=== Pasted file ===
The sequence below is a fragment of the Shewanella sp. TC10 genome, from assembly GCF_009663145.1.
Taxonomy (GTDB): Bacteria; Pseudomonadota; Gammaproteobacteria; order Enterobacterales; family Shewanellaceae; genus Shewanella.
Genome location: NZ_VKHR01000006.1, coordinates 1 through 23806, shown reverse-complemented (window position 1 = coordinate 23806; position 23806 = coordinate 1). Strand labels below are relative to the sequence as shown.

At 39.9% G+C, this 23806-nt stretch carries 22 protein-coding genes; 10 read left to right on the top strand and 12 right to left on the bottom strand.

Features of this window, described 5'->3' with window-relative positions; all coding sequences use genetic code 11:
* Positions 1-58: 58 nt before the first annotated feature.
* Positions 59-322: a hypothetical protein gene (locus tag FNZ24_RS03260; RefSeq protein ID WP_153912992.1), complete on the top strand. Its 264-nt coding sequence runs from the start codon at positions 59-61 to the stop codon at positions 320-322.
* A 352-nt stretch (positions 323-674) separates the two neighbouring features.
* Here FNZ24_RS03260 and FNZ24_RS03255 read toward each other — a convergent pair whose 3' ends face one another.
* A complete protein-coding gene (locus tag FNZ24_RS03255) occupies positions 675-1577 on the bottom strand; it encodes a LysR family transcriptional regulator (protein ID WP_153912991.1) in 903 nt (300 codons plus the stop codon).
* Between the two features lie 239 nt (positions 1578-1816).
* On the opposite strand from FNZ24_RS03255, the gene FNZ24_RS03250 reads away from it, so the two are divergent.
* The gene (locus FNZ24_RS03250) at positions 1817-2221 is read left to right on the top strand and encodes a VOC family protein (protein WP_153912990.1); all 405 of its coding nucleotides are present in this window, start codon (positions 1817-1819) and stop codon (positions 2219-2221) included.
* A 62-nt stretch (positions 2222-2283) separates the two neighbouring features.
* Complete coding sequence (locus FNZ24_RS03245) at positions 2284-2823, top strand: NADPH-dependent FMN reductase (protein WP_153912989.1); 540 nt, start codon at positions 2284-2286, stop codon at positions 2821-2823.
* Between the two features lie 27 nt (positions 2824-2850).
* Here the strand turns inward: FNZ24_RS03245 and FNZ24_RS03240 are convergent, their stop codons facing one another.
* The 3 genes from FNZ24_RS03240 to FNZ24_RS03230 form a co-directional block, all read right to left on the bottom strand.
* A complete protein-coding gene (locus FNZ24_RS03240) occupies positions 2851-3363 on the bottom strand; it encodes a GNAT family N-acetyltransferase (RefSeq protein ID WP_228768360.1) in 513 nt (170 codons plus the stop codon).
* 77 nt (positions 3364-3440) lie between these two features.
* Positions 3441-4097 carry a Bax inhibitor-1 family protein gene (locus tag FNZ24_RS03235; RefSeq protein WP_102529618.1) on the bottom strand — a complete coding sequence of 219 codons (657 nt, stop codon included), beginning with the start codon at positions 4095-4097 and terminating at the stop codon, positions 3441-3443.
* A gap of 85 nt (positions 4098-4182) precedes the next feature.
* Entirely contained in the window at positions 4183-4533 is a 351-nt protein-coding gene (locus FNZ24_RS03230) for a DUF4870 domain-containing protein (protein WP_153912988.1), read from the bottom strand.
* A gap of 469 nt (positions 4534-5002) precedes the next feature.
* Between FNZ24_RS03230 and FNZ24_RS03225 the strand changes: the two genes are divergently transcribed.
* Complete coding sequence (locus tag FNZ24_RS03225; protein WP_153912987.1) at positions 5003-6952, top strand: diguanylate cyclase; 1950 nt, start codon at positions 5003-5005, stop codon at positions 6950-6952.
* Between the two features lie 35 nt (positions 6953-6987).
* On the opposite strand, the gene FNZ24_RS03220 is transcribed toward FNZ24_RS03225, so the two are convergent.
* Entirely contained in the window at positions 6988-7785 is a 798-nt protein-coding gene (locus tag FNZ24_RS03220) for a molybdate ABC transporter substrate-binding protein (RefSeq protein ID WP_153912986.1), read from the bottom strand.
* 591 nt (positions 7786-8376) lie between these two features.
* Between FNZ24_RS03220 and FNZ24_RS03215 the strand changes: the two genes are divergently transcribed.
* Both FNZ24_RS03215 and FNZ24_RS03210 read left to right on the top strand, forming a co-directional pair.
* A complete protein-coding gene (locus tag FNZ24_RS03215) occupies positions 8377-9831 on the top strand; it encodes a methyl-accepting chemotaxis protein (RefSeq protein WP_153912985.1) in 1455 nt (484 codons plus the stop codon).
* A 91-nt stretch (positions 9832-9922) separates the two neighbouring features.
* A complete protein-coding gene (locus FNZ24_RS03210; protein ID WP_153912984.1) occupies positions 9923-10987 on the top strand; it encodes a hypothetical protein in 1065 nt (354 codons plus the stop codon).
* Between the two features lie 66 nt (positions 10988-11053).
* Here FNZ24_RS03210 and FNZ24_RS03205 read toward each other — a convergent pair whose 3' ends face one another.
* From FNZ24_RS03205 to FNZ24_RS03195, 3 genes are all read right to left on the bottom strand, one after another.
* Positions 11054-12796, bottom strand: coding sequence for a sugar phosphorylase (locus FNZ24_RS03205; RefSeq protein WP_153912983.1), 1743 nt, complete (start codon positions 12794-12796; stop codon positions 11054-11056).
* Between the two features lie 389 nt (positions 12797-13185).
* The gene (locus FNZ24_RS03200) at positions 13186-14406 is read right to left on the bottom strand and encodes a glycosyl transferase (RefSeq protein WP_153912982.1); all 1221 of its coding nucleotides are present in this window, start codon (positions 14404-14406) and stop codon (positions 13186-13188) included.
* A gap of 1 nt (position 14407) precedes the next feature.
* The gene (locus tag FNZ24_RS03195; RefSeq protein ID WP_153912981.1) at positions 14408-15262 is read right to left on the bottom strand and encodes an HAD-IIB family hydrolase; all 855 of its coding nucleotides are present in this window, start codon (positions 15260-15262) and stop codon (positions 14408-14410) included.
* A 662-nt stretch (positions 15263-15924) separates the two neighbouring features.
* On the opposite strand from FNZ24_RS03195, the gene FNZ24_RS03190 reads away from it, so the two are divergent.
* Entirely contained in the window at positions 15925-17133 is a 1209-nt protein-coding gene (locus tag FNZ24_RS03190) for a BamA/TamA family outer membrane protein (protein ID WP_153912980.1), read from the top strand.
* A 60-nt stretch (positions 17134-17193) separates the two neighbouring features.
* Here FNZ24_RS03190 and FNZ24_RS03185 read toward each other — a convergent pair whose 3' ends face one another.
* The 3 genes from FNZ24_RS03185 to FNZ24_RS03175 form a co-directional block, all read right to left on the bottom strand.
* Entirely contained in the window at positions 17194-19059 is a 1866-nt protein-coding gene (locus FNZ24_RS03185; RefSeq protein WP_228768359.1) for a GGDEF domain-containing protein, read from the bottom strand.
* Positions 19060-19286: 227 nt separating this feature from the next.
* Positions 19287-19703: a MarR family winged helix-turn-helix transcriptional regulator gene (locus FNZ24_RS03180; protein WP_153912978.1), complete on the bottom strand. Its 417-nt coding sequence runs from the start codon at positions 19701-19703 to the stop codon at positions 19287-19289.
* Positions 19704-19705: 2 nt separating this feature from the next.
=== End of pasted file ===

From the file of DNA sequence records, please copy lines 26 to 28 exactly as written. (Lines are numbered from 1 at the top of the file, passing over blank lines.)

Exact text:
* Complete coding sequence (locus tag FNZ24_RS03225; protein WP_153912987.1) at positions 5003-6952, top strand: diguanylate cyclase; 1950 nt, start codon at positions 5003-5005, stop codon at positions 6950-6952.
* Between the two features lie 35 nt (positions 6953-6987).
* On the opposite strand, the gene FNZ24_RS03220 is transcribed toward FNZ24_RS03225, so the two are convergent.